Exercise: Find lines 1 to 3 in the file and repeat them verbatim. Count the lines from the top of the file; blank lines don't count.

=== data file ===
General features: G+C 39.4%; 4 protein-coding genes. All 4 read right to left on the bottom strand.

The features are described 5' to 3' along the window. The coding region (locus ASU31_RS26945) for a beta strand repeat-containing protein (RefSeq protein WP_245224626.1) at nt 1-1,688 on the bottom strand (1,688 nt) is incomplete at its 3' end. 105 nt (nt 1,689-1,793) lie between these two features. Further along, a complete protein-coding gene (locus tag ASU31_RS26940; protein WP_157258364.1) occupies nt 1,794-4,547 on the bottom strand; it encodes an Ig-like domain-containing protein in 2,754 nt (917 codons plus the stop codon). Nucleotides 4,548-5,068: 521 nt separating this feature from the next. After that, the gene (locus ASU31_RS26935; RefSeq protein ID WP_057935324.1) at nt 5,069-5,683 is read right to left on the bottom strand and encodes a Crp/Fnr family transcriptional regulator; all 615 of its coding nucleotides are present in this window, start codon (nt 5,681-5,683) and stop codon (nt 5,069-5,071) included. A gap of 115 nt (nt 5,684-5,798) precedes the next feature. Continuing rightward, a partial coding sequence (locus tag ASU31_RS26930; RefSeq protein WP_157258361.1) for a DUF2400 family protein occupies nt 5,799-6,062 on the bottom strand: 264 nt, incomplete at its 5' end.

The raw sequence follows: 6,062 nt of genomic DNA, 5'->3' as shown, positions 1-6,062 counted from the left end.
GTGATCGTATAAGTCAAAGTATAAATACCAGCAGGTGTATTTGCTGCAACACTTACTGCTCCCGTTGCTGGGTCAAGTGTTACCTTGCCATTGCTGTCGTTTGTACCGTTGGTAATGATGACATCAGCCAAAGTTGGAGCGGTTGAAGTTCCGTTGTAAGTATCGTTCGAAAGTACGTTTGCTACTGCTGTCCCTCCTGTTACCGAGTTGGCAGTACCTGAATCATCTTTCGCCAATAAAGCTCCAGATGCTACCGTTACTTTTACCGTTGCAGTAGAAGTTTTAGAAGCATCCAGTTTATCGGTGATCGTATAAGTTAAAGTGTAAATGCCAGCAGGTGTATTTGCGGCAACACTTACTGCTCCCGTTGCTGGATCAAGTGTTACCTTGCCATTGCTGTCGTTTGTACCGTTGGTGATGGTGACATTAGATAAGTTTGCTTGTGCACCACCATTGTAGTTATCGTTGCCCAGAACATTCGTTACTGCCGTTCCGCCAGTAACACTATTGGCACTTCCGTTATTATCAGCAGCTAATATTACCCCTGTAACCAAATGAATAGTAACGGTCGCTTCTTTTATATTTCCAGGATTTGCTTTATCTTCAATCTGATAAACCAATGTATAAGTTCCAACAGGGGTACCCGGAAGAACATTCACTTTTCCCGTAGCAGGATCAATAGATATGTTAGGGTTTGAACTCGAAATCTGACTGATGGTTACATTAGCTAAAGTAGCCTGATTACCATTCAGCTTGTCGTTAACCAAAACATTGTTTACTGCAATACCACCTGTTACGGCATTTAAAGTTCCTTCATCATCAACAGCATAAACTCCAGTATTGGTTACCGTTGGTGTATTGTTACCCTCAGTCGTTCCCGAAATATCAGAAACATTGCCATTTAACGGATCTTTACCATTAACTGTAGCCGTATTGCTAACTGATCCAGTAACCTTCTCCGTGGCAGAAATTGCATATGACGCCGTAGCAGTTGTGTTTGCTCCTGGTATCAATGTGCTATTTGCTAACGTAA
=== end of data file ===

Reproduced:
General features: G+C 39.4%; 4 protein-coding genes. All 4 read right to left on the bottom strand.

The features are described 5' to 3' along the window. The coding region (locus ASU31_RS26945) for a beta strand repeat-containing protein (RefSeq protein WP_245224626.1) at nt 1-1,688 on the bottom strand (1,688 nt) is incomplete at its 3' end. 105 nt (nt 1,689-1,793) lie between these two features. Further along, a complete protein-coding gene (locus tag ASU31_RS26940; protein WP_157258364.1) occupies nt 1,794-4,547 on the bottom strand; it encodes an Ig-like domain-containing protein in 2,754 nt (917 codons plus the stop codon). Nucleotides 4,548-5,068: 521 nt separating this feature from the next. After that, the gene (locus ASU31_RS26935; RefSeq protein ID WP_057935324.1) at nt 5,069-5,683 is read right to left on the bottom strand and encodes a Crp/Fnr family transcriptional regulator; all 615 of its coding nucleotides are present in this window, start codon (nt 5,681-5,683) and stop codon (nt 5,069-5,071) included. A gap of 115 nt (nt 5,684-5,798) precedes the next feature. Continuing rightward, a partial coding sequence (locus tag ASU31_RS26930; RefSeq protein WP_157258361.1) for a DUF2400 family protein occupies nt 5,799-6,062 on the bottom strand: 264 nt, incomplete at its 5' end.

The raw sequence follows: 6,062 nt of genomic DNA, 5'->3' as shown, positions 1-6,062 counted from the left end.